Good charting software has many features. One of the most important is that it eliminates all paper. That means the software must accommodate all the bits of paper data that accumulate in a chart and it must have a method of importing virtually anything either with a scanner or file import function. If some bit of paper possibly a lab slip or patient letter must be stored in a folder then you have lost one of the primary benefits of an electronic chart.Continue Reading
Times are changing fast and technology is the primary driver of change.
You will Lose Your job to Technology, Unless…
For years I skated around the worry that technology would take jobs away from dentists and dental staff. I can no longer make that claim. Your job in dentistry will go away or at least be severely limited by technology in the future. There is one sure fire way to ensure that you will still have a job in the high tech revolution. Become the
If you believe your job is to poke teeth with an explorer and take impressions you are fast becoming out of date. If you believe your job is to understand and use digital diagnostics and digital impressions then you are ahead of the pack.
If you believe your job is to pull charts and answer phones your job is in jeopardy. If on the other hand you believe your job is to maintain paperless charts and set up an online system to answer questions and take payments then you are secure.
The person who believes that their job is to understand and use technology effectively, can easily add new systems to the mix and embraces change will become indispensable; They will be an MVP the most valuable person in the office.
Here are three simple examples:
|Practice Staff Person||Practice Technologist|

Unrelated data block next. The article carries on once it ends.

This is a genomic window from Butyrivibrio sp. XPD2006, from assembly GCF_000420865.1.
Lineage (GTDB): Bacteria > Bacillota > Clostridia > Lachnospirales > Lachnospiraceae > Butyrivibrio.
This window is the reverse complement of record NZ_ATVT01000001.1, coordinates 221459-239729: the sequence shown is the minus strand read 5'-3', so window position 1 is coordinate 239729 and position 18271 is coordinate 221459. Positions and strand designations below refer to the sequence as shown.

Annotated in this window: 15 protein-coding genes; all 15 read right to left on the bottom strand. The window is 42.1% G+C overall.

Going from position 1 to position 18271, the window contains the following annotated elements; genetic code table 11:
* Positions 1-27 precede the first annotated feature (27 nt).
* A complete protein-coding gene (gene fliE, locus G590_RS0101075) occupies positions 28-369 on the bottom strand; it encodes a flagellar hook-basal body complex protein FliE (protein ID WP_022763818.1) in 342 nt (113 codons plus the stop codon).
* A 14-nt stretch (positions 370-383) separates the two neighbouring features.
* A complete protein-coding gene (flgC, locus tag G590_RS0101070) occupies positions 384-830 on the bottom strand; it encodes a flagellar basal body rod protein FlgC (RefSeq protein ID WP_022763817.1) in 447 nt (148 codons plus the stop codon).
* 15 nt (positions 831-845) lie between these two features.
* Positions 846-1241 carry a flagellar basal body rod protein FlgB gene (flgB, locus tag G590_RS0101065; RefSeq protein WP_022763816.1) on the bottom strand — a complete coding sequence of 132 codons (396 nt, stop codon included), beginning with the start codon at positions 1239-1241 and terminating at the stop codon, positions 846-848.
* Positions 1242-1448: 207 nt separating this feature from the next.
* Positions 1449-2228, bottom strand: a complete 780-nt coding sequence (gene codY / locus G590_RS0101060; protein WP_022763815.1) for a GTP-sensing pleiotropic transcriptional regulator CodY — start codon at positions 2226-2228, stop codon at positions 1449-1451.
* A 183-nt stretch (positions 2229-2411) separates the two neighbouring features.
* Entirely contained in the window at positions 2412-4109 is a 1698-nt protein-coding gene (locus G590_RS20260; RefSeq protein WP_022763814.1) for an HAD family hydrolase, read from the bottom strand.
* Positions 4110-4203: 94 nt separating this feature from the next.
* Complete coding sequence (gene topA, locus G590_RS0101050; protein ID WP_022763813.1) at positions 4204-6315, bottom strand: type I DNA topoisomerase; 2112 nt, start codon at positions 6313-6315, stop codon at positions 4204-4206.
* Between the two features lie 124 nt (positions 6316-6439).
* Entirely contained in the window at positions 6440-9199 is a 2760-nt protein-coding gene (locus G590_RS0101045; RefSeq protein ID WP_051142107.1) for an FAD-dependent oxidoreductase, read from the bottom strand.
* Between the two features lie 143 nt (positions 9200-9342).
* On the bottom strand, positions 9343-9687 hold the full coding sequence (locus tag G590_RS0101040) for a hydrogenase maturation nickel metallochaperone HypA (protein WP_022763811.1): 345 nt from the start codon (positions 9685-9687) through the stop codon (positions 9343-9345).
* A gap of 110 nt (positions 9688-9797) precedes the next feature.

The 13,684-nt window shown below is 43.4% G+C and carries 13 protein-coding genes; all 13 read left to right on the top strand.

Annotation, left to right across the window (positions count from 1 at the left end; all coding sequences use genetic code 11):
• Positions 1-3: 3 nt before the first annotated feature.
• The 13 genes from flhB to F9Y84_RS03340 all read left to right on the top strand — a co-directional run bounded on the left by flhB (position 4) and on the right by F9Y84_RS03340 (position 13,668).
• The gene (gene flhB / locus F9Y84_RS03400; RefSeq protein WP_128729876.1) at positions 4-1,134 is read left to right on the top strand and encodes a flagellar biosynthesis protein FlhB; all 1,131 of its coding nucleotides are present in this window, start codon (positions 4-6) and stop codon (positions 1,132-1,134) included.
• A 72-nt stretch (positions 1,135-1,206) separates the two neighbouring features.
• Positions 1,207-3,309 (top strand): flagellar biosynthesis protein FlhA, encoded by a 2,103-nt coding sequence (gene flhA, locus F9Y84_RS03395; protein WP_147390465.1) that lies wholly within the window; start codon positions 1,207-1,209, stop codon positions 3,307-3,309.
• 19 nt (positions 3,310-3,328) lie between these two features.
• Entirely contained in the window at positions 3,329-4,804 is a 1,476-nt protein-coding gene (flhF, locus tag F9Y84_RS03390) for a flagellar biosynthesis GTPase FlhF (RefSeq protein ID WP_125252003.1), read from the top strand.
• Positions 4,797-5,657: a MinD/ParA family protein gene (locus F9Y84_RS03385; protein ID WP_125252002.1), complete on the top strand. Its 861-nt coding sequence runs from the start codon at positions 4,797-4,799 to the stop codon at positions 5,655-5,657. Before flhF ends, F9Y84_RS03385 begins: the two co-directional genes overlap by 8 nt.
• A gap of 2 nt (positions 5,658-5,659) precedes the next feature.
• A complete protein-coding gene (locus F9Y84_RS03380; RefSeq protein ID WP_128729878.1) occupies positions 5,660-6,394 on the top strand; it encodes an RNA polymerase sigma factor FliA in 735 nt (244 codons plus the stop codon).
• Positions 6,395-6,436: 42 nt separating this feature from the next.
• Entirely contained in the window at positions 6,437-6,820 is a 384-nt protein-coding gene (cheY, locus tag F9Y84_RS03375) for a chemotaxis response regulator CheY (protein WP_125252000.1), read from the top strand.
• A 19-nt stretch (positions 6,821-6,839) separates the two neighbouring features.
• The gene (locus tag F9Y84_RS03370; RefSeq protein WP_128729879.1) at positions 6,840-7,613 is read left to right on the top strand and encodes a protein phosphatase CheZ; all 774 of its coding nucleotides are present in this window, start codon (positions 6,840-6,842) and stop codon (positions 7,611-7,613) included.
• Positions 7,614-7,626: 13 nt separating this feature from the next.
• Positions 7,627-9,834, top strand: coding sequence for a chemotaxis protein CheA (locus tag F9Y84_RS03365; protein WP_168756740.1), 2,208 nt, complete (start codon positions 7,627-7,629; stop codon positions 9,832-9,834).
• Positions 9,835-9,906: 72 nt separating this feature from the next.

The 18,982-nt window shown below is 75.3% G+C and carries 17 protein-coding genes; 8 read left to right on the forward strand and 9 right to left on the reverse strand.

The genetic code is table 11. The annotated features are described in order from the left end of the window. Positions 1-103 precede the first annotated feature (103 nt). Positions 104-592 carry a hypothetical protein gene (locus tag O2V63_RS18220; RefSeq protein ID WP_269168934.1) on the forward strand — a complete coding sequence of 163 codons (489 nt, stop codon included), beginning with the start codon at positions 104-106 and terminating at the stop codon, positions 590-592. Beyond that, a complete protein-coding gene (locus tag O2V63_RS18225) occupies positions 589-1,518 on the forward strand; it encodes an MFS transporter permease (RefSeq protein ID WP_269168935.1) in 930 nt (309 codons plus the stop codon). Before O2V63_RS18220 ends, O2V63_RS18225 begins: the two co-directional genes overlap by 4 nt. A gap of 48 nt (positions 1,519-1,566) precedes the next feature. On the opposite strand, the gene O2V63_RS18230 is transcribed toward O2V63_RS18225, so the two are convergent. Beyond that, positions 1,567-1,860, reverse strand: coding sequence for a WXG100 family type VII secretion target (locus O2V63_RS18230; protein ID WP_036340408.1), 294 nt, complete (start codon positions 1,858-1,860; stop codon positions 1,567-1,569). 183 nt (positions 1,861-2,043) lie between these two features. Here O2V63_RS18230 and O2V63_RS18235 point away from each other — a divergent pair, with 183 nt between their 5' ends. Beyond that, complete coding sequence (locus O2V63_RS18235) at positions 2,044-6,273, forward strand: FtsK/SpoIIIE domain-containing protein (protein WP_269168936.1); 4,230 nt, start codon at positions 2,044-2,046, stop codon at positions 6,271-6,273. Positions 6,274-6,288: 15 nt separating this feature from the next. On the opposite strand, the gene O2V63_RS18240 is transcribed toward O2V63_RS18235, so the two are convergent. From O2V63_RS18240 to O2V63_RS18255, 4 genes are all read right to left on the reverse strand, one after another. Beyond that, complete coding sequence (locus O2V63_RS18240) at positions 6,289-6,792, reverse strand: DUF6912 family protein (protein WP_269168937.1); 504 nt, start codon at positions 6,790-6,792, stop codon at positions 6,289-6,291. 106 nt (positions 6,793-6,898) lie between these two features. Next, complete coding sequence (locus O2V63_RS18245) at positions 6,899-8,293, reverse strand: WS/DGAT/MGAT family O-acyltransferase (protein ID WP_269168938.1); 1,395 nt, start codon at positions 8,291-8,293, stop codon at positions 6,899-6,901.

|Pulls charts every day, spends time hunting for the lost chart then puts them all back again at the end of the day.||Knows the management software well enough to create and maintain completely paperless records.|
|Hands a clipboard to patients to fill out forms then re-enters all the information in the computer.||Sets up and uses online forms that synch with the electronic records. No paper and no dual entry.|
|Spends considerable time every day phoning and mostly leaving messages with patients to confirm (remind) them of an upcoming appointment.||Sets up and maintains an online e-service that sends daily reminders with no additional input from office staff.|
It is vitally important that the dentist understand the technology available to the office. As the practice leader the dentist needs to know what is possible in order to create a vision and lead the team.
Three days of Adventure C.E. that will change your practice, your Team, and your life!
Technology on the Rocks – May 18-20, 2017
2016 is the year to “Go Paperless”
Stop putting it off, going paperless can save you tens of thousands of dollars. Make it a New Year’s goal – paperless in 2016.
My comprehensive technology guide, “How to go paperless in the dental office” will answer the basic question…Why bother? It then provides step by step help in setting up a paperless office, including the eight essentials that need to be in place before you get started, four ways to digitize stuff, and front deskless workflow. There is even a budget and financial analysis that shows how your current paper system is costing you over $40,000!
“How to go paperless in the dental office” will answer all your questions, provide a plan and show you how to save money… all delivered in a fun and easy to understand style.
Paper charts don’t just appear in the office for free. The paper folder and all the other papers cost about $2.50 each. If you have 2500 charts they cost you at least $6,250 to create and every time a new patient walks in it’s another two-fifty; cha-ching.